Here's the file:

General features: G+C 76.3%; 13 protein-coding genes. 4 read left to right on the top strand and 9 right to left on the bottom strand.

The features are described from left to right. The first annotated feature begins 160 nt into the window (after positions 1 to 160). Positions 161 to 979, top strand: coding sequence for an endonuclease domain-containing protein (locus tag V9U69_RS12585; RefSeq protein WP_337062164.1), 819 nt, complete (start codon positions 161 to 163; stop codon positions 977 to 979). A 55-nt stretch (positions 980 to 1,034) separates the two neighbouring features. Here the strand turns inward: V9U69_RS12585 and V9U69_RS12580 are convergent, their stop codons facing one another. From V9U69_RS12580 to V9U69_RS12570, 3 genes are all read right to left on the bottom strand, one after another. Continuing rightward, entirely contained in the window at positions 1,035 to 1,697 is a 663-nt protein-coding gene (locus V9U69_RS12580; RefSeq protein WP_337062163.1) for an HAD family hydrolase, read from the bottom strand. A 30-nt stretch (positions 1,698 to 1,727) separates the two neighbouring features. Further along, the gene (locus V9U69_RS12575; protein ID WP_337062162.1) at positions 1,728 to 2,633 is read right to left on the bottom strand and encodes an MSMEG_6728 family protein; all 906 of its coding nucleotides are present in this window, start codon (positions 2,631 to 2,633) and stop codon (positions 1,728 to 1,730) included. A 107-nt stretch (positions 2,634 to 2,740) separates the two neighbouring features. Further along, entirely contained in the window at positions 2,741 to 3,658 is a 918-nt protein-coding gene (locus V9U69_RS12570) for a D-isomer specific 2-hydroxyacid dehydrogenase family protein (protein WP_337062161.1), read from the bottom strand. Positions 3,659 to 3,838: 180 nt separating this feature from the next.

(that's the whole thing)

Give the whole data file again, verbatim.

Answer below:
General features: G+C 76.3%; 13 protein-coding genes. 4 read left to right on the top strand and 9 right to left on the bottom strand.

The features are described from left to right. The first annotated feature begins 160 nt into the window (after positions 1 to 160). Positions 161 to 979, top strand: coding sequence for an endonuclease domain-containing protein (locus tag V9U69_RS12585; RefSeq protein WP_337062164.1), 819 nt, complete (start codon positions 161 to 163; stop codon positions 977 to 979). A 55-nt stretch (positions 980 to 1,034) separates the two neighbouring features. Here the strand turns inward: V9U69_RS12585 and V9U69_RS12580 are convergent, their stop codons facing one another. From V9U69_RS12580 to V9U69_RS12570, 3 genes are all read right to left on the bottom strand, one after another. Continuing rightward, entirely contained in the window at positions 1,035 to 1,697 is a 663-nt protein-coding gene (locus V9U69_RS12580; RefSeq protein WP_337062163.1) for an HAD family hydrolase, read from the bottom strand. A 30-nt stretch (positions 1,698 to 1,727) separates the two neighbouring features. Further along, the gene (locus V9U69_RS12575; protein ID WP_337062162.1) at positions 1,728 to 2,633 is read right to left on the bottom strand and encodes an MSMEG_6728 family protein; all 906 of its coding nucleotides are present in this window, start codon (positions 2,631 to 2,633) and stop codon (positions 1,728 to 1,730) included. A 107-nt stretch (positions 2,634 to 2,740) separates the two neighbouring features. Further along, entirely contained in the window at positions 2,741 to 3,658 is a 918-nt protein-coding gene (locus V9U69_RS12570) for a D-isomer specific 2-hydroxyacid dehydrogenase family protein (protein WP_337062161.1), read from the bottom strand. Positions 3,659 to 3,838: 180 nt separating this feature from the next.